• Bradley Cooper, American Sniper
• Benedict Cumberbatch, The Imitation Game
• Eddie Redmayne, The Theory of Everything

Best Actress in a Supporting Role

TMT PICK: Patricia Arquette (Boyhood)

While the film has been ostensibly about a boy’s life as he grows up and endures various changes, with one scene in Boyhood Patricia Arquette reminds audiences that it wasn’t just the kid who was suffering through all these changes. As she breaks down towards the end of the film, Arquette powerfully demonstrates that not only was she enduring all of those changes as well as her son, but also she was aware of the passage of time and bore the brunt of all these changes. While Mason, the titular boy, merely exists and develops an interest in photography or hangs out with friends until he starts to form a personality, Arquette’s mom is dealing with a child going through these changes as well as pursuing higher academia and also her own failed choices in various romantic partners. And that’s when the entire film revises for just a moment in the eyes of the audience and you realize she has been suffering through it all with all of the knowledge and fear that being an adult brings. It’s a subtle performance that is strong throughout the film, but it’s that scene that brings everything into focus and delivers a punch as Mom meets Mortality, and doesn’t like what she sees.

Other Nominees:
• Laura Dern, Wild
• Keira Knightley, The Imitation Game
• Emma Stone, Birdman
• Meryl Streep, Into the Woods

Best Actor in a Supporting Role

TMT PICK: J.K. Simmons (Whiplash)

J.K. Simmons’ performance as Fletcher in Whiplash is so powerful that if he somehow fails to win this year, the actual winner should never stop apologizing to the prolific character actor. He dominates the film not just through sheer force of his tirades, but also through subtle manipulations and quiet moments with his young co-stars. He represents an abusive yet seductive perspective, like a mythical siren screeching about perfection, that it makes sense when Andrew (Miles Teller) falls under his spell. Without Simmons in this role, it’s unlikely the film could exist. He lends such credibility to Fletcher’s ferocity it intimidates even audience members, but also is able to make his vision of a world constantly striving to be better seem sincere and not just like the cover story of an abusive prick. Add to that the fact that Simmons has been so good for so long as a character actor and this becomes a justly deserved win for a man who so easily embodies all manner of richly designed characters.

Other Nominees:
• Robert Duvall, The Judge
• Ethan Hawke, Boyhood
• Edward Norton, Birdman
• Mark Ruffalo, Foxcatcher

Best Cinematography

TMT PICK: Robert D. Yeoman (Grand Budapest Hotel)

Even more than their patented sincerity and wistful viewpoint of history, Wes Anderson’s films are known for his signature use of planimetric shots. The perpendicular framing and frontal angles are as much a part of the story as the characters and dialogue; it provides a way for us to approach his characters with equidistance, rather than superiority. With Grand Budapest, Anderson mounts his most expensive, plot-heavy and layered contraption yet, but his eternally competent DP, Robert Yeoman, was more than up to the challenge. Juggling three different aspect ratios — from dingy widescreen bathhouses to the glistening pink walls and nosebleeds in 4:3 — as well as having to integrate a considerable variety of live-action and stop-motion setpieces seamlessly, it’s understandable why the Academy decided to give Yeoman his first nomination. Few films this year felt as daring and airtight in their visual schema, nor gave credence to Roger Ebert’s inherently naïve (but no less worthy) belief in cinema as a machine that generates empathy.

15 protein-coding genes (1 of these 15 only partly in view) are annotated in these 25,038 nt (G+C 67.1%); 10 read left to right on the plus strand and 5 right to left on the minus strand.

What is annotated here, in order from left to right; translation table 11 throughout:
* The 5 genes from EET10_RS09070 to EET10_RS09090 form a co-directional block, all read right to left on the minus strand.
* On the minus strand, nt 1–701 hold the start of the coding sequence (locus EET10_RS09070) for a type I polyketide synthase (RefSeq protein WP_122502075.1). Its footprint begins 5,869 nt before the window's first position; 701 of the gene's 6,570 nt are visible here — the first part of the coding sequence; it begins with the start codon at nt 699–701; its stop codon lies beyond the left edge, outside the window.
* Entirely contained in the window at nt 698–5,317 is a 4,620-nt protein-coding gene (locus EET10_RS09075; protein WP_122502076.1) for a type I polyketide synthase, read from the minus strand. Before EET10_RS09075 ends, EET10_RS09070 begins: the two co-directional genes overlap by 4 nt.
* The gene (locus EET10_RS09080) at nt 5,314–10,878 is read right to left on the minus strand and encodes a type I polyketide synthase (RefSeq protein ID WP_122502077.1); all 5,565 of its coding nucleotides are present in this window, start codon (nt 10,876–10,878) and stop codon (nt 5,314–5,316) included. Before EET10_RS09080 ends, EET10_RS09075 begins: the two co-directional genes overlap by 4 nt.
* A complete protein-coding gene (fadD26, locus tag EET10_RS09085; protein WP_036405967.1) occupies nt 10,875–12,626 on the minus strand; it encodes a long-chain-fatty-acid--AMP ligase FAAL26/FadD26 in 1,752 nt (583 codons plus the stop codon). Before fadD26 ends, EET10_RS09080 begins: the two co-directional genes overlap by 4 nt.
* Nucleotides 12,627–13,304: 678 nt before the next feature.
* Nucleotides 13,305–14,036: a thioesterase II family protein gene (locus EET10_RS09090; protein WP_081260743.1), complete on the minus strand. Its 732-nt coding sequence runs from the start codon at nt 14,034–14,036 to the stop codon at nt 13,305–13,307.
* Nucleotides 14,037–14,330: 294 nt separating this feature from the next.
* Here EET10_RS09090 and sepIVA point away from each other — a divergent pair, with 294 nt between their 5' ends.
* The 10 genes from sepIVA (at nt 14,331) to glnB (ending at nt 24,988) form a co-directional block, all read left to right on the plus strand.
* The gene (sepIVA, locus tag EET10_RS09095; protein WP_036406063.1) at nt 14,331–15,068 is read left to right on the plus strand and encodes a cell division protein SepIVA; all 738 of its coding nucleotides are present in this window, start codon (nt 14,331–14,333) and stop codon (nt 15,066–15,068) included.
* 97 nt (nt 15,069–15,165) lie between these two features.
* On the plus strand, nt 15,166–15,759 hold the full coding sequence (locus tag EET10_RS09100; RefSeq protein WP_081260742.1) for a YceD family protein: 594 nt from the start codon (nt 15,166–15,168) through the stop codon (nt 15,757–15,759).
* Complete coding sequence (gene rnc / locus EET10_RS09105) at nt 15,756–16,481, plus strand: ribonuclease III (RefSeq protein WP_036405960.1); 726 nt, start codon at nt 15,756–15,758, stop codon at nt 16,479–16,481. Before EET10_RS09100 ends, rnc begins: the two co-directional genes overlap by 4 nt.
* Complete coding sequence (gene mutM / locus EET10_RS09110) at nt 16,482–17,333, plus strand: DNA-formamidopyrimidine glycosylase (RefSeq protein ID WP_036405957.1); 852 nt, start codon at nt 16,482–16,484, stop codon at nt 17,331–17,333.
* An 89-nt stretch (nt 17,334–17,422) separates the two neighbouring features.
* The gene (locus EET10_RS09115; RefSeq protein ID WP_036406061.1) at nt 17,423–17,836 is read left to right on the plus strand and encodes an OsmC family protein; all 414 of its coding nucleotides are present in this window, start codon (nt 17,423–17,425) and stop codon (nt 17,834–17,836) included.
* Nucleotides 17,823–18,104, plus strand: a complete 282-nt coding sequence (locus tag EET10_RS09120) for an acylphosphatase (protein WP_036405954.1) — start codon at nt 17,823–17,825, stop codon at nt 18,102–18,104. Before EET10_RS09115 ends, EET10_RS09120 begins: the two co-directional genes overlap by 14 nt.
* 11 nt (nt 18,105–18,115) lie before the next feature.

Other Nominees:
• Emmanuel Lubezki, Birdman
• Dick Pope, Mr. Turner
• Ryszard Lenczewski and Lukasz Zal, Ida
• Roger Deakins, Unbroken

Best Documentary

TMT PICK: The Salt of the Earth

While CitizenFour is almost sure to win owing to its relevance to our current state of digital malaise surrounding the NSA, it also failed to reveal much more about a social issue than what we could have gleaned from reading Glenn Greenwald’s incendiary pieces in the Guardian before he got axed. We chose Wim Wenders’ ponderous and breathtaking portrait of Sebastião Salgado because it so beautifully realizes what’s possible in documentary filmmaking. Taking some of the same energy of Wenders’ 2011 Pina, but with the added benefit of its subject still being, you know, alive, The Salt of the Earth naturally and without agenda elucidates a whole boatload of insights about the human condition from a man who had the great privilege of documenting that condition in all sorts of circumstances across the globe. The film is a gorgeous piece of work that bears Wenders’ trademark understated humanism throughout, and we think it deserves just about every accolade it can garner.

Other Nominees:
Finding Vivian Maier
Last Days in Vietnam